On the eve of the annual gathering of North American Jewish charitable federations in Jerusalem, supporters of their main Israeli beneficiary, the Jewish Agency for Israel, are in an uproar over a proposal by fundraisers that could slash the agency’s funding.
Federation representatives recommended this week that funding to their other main overseas partner, American Jewish Joint Distribution Committee, be increased by $13 million. Since there was no parallel call for additional dollars for the Jewish Agency, the decision could in effect mean a reduction in the share going from a limited pot to the Israeli body.
Advocates of the Jewish Agency, the venerable Israeli state-building body, were livid. “When you have declining allocations and a crisis in Israel of immeasurable proportions, it’s not the time to recommend a reallocation of core resources,” said Chicago attorney Richard Wexler, chairman of the North American Council of the Jewish Agency for Israel.
The reports were made by four independent working groups, which submitted separate recommendations this week to the federations’ roof body, United Jewish Communities. The dispute comes just days before the UJC’s General Assembly opens in Jerusalem on November 16.
In other signs of unrest at UJC, one of its 160 member-federations, the United Jewish Federation of Tidewater in Virginia, has decided to defy the national system by distributing funds directly to the two agencies abroad, bypassing the central allocations channel. The two agencies say they will accept the Virginians’ money.
In another blow, Combined Jewish Philanthropies of Greater Boston is circulating a letter to federations calling on UJC to institute “two significant budget cuts” in the next two years. UJC already trimmed its budget by almost 10% this year, from $42.5 million to $38.5 million.
The federation proposals on overseas spending are bringing to the boiling point an ongoing debate over how much money federations should allocate to each of their two main overseas beneficiaries, the Jewish Agency and the Joint. This past year the UJC collected in so-called unrestricted funds from federations $143 million for the Jewish Agency and $45 million for the Joint, roughly a 75% to 25% split.
Advocates of the Joint say that the 75/25 funding formula should be reworked to accommodate a shift in needs away from Israeli immigrant absorption and toward the poverty crises in Argentina and the former Soviet Union. Jewish Agency supporters counter that the split should remain the same given the toll terrorism is taking on Israel’s citizens and the costs of absorbing new immigrants in a devastated economy.
The federation proposals appear to support the Joint’s position. Of the four federation-led working groups, only the one charged with assessing the needs of “social welfare outside of Israel” explicitly called for additional funds, requesting $8 million for the former Soviet Union and $5 million for Argentina. The other working groups stated that if additional funding should become available, more aid should be considered for immigrant absorption and other social services in Israel.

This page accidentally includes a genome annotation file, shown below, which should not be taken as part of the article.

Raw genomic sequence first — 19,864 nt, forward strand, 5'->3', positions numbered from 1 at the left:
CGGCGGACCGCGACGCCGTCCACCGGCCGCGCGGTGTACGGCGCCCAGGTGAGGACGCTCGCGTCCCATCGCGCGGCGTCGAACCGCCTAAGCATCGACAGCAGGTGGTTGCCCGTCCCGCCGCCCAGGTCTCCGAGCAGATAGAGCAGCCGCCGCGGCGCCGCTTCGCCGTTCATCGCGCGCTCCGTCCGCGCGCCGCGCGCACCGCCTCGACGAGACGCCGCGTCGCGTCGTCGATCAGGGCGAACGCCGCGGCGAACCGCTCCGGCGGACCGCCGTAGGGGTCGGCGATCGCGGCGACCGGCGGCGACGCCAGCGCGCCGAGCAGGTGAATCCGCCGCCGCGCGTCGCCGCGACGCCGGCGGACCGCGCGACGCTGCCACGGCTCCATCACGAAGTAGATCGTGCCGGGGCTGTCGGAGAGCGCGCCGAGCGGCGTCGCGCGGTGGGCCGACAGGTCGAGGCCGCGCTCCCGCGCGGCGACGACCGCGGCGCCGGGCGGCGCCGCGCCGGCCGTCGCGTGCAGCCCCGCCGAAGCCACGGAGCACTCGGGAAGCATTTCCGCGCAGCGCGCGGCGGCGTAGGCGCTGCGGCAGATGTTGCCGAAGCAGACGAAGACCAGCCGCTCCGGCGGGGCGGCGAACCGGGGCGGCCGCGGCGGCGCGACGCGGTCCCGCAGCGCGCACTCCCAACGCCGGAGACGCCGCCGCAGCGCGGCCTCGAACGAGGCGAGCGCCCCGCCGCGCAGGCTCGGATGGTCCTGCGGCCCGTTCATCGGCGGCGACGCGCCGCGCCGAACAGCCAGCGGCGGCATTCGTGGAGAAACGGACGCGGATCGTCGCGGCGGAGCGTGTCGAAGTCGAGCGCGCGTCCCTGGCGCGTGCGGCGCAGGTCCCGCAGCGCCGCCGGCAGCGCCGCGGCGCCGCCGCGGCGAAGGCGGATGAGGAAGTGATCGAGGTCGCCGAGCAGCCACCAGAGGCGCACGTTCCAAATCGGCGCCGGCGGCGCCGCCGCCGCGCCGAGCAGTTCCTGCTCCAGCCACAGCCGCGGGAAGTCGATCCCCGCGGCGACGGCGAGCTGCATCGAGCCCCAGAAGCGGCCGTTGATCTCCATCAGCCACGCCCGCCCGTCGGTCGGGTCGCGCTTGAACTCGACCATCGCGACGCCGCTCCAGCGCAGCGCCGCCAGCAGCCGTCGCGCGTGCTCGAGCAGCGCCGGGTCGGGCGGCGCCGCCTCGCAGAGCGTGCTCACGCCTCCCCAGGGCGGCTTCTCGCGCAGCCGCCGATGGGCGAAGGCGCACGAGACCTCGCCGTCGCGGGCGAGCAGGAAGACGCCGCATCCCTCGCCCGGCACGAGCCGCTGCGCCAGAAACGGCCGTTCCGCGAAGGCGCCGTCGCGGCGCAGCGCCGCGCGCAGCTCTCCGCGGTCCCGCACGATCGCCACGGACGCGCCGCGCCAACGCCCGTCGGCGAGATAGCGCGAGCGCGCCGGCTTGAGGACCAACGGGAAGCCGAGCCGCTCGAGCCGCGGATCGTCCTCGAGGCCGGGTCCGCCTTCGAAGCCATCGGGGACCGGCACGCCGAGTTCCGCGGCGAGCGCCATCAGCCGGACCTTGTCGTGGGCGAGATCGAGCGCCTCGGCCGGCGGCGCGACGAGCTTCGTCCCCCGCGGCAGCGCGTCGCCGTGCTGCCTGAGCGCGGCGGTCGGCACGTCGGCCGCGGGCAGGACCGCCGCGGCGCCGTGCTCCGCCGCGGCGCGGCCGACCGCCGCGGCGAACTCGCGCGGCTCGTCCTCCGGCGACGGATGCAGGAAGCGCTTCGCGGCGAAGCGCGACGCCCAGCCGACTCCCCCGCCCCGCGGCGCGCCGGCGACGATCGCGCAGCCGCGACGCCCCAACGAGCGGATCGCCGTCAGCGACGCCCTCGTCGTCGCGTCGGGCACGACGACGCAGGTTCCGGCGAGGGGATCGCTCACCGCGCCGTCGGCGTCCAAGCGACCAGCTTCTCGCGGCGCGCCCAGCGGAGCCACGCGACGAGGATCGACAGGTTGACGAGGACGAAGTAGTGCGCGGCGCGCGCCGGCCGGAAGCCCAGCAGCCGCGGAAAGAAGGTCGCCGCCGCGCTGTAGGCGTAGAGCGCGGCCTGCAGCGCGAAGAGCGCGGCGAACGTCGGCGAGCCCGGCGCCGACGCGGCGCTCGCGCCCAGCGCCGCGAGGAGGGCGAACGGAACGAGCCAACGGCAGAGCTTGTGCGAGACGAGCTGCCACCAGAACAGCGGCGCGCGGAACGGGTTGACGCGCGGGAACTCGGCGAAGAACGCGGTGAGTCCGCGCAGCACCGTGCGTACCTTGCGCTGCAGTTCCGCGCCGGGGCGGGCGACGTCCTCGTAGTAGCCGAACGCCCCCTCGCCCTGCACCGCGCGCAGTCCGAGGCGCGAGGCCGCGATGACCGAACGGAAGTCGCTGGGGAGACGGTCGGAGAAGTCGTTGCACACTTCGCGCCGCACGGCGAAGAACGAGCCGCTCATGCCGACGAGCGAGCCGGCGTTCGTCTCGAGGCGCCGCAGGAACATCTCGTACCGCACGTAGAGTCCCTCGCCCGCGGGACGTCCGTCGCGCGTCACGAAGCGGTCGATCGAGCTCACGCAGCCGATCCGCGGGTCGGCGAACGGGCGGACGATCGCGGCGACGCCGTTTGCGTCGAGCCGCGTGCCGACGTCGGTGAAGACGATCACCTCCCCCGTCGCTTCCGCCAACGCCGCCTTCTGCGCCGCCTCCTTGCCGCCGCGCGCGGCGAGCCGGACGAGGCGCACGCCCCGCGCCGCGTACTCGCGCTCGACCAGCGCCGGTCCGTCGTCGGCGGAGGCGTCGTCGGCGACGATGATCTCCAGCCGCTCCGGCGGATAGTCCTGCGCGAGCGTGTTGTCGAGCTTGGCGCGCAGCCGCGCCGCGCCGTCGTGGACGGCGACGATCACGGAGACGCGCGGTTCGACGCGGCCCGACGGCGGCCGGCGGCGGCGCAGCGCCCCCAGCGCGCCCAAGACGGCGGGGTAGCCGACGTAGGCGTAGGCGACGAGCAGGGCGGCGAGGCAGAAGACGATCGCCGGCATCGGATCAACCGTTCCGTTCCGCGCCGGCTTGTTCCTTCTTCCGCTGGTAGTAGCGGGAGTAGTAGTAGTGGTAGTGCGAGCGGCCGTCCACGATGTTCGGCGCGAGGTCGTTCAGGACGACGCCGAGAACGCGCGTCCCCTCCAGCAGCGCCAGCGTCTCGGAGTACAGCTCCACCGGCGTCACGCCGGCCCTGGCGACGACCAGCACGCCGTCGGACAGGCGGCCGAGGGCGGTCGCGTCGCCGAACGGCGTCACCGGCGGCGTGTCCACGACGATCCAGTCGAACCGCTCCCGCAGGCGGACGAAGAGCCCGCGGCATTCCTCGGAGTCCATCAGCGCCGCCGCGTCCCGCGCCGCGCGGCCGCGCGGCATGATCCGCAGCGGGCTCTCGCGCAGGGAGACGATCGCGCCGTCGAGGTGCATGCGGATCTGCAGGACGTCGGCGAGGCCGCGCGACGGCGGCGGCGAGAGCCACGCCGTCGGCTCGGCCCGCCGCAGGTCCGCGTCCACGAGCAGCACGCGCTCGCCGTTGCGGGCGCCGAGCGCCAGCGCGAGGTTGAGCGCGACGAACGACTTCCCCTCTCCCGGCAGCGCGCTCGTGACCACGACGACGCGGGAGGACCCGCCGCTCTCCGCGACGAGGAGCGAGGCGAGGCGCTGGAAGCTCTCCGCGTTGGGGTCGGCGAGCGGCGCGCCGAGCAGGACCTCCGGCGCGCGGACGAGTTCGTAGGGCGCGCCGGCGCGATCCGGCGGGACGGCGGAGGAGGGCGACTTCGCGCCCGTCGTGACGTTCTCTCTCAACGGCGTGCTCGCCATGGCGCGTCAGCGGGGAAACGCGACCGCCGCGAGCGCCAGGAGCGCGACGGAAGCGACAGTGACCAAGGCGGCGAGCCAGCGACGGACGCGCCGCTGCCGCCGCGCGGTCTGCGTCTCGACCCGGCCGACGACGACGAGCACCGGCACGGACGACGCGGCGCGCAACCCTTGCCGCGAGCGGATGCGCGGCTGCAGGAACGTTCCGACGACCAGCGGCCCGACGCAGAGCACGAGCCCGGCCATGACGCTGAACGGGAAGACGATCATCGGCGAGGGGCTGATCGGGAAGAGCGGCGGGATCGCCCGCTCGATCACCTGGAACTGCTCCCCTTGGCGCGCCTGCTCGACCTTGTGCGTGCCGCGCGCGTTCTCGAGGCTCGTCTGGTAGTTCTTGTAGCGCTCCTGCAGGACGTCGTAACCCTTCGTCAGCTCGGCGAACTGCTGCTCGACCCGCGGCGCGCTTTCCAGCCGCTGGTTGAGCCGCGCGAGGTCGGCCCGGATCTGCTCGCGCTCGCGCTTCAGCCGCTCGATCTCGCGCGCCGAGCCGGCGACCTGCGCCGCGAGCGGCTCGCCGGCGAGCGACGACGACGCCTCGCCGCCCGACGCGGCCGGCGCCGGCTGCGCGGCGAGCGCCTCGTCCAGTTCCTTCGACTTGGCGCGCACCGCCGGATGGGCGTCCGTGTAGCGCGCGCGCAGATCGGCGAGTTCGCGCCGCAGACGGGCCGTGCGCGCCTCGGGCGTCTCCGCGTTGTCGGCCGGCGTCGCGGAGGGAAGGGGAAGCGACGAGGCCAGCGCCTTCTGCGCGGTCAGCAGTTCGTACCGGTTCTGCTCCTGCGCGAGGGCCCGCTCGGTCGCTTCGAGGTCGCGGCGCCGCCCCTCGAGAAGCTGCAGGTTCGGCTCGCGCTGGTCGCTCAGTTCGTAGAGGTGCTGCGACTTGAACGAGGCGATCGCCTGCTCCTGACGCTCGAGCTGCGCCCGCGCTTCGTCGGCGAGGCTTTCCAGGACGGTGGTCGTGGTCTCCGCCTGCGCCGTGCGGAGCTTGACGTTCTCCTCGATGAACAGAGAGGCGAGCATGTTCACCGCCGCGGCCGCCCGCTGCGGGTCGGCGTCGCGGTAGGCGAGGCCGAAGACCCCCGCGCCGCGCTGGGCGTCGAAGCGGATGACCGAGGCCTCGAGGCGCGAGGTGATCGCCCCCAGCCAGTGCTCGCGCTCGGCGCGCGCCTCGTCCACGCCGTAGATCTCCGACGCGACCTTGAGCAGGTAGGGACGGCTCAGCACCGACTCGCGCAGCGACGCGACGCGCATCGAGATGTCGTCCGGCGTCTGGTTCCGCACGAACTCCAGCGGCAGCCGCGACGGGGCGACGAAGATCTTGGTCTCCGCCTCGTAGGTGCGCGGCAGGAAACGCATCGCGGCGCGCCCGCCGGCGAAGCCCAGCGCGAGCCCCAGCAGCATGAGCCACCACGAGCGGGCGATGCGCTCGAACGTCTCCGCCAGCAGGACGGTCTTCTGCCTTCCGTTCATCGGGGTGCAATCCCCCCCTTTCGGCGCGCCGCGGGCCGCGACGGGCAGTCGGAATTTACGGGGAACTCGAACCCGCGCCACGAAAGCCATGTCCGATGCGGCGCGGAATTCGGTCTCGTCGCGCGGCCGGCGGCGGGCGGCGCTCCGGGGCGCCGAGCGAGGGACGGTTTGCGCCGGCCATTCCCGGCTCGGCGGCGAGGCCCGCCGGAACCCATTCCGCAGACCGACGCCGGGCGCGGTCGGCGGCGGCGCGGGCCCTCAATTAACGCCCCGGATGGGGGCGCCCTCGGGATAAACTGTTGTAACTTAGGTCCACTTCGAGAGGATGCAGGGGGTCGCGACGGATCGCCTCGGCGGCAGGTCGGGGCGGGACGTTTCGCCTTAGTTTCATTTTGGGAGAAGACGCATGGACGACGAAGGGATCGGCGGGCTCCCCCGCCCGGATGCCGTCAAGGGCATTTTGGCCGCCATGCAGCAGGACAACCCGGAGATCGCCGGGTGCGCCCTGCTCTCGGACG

But the lay chairman of UJC’s overseas needs assessment department, or ONAD, said that the difference in language among the separate proposals doesn’t necessarily translate into a cut in aid to the Jewish Agency. “One could interpret it that way,” said the chairman, Steven Klinghoffer of New Jersey. “I don’t think it’s necessarily a correct interpretation. That’s a subject that needs to be discussed among others.” Klinghoffer said that members of ONAD will meet December 8 to decide on the recommendations.
In fact, the Jewish Agency’s spokesman’s office is taking a wait-and-see approach: “The ONAD subcommittees validated and legitimated most of the requests [for additional funding] submitted by the Jewish Agency. All the recommendations will be brought to discussion, clarification and decision on December 8.”
The Tidewater federation, however, has leapfrogged the funding fracas by sending about $1 million directly abroad, splitting it in half between the two overseas partners. In doing so, federation leaders say Tidewater has broken a cardinal rule of the national system to submit donations through the UJC and to follow the accepted monetary split.
The decision, said Tidewater’s new executive vice president, Harry Graber, “was based on a desire on our community’s part to take upon itself — based on our views — to provide its dollars where we felt the needs are.” Tidewater is currently under threat of expulsion from UJC for withholding its dues to the national body.
But Tidewater is not the only federation getting creative with UJC’s rules on overseas allocations. While sources say that Tidewater may be the only federation to go completely outside the system, federations in Boston and Houston, among others, are not exactly falling in line.
Noting that the process for overseas allocations is voluntary, the president of the Boston federation, Barry Shrage, said, “We have our own priorities that are separate and different from the ONAD process.” Boston forwards $2.2 million to UJC in so-called unrestricted overseas funds, regardless of whether that is what UJC has requested. It sends an additional $1.4 million to the Joint and gives hundreds of thousands of dollars directly to grassroots organizations in Israel. Shrage said that at least four other communities are backing the Boston letter calling for a reduction in the UJC budget.
One of them is the Jewish Federation of Greater Houston. Like Boston, Houston does not abide by the specific request made by UJC for unrestricted funding abroad. “We’ve been basically doing our own thing,” said Lee Wunsch, executive vice president.
But Klinghoffer of UJC sounded a positive note, “What’s amazing,” he said, “is that the vast, vast majority of communities comply.”